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The House of Commons has produced a briefing paper entitled “Brexit: Impact Across Policy Areas” which states that David Davis MP is not attracted by the idea of rewarding those who voted for Brexit by cutting their employment rights.

The paper identifies the main legislative areas which are underpinned by EU Law and which cannot at present diverge from EU law.  These include rights relating to

  • annual leave
  • agency worker rights
  • part time worker rights
  • fixed term worker rights
  • health and safety obligations
  • state guaranteed payments upon an employers insolvency
  • collective redundancy rights
  • information and consultation rights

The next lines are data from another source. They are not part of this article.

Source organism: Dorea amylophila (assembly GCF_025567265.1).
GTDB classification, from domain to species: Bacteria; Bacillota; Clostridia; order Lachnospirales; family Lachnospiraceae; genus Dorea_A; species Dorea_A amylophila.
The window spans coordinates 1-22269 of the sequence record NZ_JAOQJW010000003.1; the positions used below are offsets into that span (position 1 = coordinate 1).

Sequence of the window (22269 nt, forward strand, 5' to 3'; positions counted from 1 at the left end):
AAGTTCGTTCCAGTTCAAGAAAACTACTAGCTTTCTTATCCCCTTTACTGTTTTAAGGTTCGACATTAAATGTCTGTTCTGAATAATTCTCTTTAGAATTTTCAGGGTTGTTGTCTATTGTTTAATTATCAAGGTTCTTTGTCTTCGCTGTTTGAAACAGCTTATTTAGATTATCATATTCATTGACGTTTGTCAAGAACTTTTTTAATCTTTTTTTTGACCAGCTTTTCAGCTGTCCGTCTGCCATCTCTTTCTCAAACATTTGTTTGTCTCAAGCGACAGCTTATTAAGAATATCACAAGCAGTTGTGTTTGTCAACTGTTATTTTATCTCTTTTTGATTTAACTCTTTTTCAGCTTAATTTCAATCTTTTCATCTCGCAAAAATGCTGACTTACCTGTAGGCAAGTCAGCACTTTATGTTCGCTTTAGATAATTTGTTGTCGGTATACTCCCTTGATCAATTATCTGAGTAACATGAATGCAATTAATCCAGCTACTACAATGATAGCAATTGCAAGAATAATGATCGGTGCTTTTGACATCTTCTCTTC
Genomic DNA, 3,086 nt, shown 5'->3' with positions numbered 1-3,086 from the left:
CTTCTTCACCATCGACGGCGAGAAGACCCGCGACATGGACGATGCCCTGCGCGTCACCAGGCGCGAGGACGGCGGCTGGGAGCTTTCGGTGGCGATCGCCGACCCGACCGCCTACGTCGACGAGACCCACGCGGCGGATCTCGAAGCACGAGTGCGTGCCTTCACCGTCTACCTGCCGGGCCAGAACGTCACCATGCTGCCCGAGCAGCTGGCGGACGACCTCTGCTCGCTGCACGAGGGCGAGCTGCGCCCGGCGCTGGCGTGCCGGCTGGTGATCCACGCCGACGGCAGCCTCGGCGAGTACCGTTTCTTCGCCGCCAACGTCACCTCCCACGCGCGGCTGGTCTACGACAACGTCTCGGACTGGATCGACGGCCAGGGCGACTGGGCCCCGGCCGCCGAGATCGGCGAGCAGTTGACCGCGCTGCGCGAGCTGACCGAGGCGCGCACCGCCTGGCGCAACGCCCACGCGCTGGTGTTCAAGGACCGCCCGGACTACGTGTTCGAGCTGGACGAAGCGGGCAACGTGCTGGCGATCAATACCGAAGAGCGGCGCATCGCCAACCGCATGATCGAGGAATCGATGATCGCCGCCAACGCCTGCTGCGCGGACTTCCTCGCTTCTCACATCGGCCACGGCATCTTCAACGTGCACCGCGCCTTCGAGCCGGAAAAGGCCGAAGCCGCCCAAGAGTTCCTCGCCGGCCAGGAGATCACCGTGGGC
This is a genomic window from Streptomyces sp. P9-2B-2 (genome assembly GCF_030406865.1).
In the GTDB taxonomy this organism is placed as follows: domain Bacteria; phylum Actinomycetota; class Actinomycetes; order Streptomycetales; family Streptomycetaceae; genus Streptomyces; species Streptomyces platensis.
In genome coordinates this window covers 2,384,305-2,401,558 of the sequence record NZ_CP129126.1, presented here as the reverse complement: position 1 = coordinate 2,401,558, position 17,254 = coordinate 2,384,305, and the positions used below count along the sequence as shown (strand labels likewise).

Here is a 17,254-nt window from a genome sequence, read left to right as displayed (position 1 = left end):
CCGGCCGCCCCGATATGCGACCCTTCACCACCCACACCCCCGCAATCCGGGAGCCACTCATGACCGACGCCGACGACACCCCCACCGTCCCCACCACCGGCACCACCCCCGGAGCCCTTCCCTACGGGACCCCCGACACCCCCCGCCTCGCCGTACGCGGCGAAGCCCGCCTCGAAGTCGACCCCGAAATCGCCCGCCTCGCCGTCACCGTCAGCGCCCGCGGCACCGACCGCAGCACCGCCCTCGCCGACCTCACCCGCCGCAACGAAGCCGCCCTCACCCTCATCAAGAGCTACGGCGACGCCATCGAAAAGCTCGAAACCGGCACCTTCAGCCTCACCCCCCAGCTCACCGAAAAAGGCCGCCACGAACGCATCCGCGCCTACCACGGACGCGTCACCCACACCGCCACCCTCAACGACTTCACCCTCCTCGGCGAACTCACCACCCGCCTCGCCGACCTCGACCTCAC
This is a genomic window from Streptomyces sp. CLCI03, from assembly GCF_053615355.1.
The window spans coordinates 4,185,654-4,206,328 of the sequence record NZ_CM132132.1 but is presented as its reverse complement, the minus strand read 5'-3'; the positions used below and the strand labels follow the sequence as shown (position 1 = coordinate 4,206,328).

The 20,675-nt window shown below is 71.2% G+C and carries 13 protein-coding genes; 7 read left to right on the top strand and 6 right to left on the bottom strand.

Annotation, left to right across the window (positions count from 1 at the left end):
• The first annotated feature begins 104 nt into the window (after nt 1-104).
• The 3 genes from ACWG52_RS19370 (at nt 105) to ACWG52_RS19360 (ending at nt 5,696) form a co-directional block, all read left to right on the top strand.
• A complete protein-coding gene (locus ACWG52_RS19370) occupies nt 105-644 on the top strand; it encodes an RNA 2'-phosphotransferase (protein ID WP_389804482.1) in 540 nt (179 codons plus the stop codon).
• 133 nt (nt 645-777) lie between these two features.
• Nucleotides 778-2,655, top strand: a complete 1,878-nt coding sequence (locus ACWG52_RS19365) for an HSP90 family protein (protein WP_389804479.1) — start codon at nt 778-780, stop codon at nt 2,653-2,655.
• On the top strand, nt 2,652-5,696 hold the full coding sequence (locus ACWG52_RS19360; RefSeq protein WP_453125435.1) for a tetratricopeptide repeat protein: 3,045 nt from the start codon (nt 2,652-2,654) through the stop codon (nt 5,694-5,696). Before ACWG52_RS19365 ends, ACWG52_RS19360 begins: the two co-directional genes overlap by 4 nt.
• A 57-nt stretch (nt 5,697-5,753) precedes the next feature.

• the right to a written statement of terms and conditions
  • posted workers rights
  • paternity, maternity and parental leave
  • protection of employment upon the transfer of a business
  • anti discrimination legislation.

Leaving the EU will not automatically repeal these provisions but, subject to the terms of withdrawal, these laws will then be capable of repeal or amendment. The briefing paper points out that the appetite for changing these laws will depend on the “political complexion of a post- Brexit Government”.

The paper considers the likelihood of increased employment litigation to challenge what were previously well established case law principles derived from the Court of Justice of the European Union, as domestic courts will no longer be bound by those decisions.  There is a suggestion that temporary “patching” legislation could be deployed to help place a moratorium on such litigious challenges until uncertainty can be addressed by domestic legislation.

As for the need for change, David Davis points out that “all the empirical studies show that it is not employment regulation that stultifies growth, but all the other market related regulations”. 

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